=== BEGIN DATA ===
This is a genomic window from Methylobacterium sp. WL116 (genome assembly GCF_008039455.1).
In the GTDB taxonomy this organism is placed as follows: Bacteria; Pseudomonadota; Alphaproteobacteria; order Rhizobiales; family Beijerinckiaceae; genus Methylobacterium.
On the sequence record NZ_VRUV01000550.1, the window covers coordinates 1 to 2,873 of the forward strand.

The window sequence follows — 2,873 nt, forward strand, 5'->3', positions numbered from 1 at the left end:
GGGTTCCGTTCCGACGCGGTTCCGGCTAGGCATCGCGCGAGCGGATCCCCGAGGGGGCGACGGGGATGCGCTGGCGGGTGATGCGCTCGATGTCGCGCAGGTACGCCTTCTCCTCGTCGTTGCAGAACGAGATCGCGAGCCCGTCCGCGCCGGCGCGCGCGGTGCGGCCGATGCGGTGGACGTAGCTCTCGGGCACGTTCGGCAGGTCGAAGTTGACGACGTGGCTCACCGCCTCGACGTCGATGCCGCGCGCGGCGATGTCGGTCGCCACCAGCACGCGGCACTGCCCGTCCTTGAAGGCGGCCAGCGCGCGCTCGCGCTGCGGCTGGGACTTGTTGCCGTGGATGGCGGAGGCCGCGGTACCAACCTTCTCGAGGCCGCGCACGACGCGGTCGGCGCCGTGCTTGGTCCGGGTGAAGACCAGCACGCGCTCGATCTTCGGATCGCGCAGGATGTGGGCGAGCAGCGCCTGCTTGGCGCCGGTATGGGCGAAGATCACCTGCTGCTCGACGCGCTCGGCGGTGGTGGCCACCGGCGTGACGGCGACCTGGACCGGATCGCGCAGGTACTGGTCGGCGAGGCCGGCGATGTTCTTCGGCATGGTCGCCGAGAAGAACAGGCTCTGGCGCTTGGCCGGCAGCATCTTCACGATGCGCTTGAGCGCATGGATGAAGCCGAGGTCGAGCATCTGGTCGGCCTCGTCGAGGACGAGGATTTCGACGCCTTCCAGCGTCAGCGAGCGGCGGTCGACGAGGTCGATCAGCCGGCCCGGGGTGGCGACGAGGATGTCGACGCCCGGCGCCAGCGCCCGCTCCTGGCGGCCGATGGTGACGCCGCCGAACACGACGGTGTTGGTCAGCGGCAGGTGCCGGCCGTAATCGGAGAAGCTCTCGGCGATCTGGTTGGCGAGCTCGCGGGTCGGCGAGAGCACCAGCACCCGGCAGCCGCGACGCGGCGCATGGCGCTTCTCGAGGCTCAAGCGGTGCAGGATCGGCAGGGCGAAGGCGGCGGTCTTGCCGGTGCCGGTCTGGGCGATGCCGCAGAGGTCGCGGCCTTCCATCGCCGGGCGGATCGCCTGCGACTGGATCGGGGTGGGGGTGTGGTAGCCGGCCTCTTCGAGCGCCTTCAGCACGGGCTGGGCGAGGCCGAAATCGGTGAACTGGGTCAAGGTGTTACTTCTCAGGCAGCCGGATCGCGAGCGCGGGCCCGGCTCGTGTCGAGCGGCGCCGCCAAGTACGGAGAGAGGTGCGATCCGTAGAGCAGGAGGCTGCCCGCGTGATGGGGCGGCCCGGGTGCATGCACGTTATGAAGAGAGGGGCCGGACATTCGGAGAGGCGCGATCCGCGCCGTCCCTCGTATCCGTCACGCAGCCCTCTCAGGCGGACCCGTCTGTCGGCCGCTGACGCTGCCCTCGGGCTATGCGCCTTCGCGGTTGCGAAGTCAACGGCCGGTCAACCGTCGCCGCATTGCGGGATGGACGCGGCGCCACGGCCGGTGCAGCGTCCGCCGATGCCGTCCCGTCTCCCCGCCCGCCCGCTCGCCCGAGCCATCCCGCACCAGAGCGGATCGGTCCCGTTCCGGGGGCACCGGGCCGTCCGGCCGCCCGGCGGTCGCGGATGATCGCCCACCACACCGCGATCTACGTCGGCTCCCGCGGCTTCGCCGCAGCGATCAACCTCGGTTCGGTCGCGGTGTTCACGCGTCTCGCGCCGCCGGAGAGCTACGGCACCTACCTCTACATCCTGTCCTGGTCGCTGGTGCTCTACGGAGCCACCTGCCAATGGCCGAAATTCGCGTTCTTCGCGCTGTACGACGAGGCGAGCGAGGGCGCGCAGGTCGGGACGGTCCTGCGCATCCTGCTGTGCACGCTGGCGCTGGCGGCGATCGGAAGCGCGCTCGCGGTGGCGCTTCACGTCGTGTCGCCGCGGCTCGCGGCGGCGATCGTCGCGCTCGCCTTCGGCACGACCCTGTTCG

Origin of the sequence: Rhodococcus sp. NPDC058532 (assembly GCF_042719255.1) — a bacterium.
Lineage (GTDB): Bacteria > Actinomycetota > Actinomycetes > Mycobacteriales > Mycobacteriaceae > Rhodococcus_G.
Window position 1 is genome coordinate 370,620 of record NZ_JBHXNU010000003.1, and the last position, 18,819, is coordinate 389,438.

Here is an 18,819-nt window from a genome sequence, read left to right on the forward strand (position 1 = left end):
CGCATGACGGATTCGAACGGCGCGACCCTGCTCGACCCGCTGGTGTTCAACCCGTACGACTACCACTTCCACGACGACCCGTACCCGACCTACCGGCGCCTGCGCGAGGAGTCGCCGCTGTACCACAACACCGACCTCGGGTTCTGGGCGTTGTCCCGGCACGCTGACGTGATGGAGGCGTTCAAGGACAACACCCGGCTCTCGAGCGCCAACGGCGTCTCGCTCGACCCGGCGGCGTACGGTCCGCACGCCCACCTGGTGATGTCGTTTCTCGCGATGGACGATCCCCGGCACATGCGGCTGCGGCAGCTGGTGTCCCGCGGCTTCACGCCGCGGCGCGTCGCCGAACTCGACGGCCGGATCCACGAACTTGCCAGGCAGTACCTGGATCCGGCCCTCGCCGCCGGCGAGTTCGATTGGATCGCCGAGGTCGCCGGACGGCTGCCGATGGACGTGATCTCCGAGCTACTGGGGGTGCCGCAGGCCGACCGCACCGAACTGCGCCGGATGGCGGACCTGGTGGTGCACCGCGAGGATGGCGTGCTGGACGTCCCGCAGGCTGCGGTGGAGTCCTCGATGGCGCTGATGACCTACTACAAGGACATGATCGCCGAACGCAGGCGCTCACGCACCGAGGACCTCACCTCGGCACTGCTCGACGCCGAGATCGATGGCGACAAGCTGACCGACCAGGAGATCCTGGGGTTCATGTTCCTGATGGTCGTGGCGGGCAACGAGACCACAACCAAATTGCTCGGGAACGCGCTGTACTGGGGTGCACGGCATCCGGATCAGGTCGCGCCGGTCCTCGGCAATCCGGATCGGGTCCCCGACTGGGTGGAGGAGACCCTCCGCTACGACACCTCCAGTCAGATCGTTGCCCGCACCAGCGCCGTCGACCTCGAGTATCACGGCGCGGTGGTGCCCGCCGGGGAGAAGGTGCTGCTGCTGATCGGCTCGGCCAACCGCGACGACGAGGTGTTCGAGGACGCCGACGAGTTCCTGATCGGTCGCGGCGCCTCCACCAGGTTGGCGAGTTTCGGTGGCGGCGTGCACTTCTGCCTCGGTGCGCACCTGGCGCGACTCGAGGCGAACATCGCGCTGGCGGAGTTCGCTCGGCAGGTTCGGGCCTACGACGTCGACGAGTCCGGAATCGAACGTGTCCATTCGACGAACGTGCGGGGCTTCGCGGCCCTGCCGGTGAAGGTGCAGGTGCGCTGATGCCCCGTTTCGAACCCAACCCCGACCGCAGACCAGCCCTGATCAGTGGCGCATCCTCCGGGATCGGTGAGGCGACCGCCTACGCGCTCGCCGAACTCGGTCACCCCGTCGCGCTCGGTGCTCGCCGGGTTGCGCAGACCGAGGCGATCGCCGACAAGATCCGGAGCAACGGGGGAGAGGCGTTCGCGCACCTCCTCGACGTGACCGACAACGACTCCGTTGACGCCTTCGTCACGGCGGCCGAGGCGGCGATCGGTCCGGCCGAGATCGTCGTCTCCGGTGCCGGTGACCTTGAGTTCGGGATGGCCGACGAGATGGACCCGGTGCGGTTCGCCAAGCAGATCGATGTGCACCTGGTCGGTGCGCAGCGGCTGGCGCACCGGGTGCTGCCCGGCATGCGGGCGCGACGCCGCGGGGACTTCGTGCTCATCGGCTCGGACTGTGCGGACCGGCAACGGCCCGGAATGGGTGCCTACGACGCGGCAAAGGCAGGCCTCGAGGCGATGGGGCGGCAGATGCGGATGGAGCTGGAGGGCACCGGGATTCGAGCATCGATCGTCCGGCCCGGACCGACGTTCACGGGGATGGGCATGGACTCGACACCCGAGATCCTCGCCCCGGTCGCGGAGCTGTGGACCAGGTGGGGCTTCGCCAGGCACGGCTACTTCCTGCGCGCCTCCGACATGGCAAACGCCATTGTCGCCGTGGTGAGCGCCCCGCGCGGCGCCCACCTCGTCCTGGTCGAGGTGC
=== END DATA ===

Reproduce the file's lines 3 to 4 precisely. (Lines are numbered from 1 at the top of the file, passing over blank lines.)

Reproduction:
On the sequence record NZ_VRUV01000550.1, the window covers coordinates 1 to 2,873 of the forward strand.

The window sequence follows — 2,873 nt, forward strand, 5'->3', positions numbered from 1 at the left end: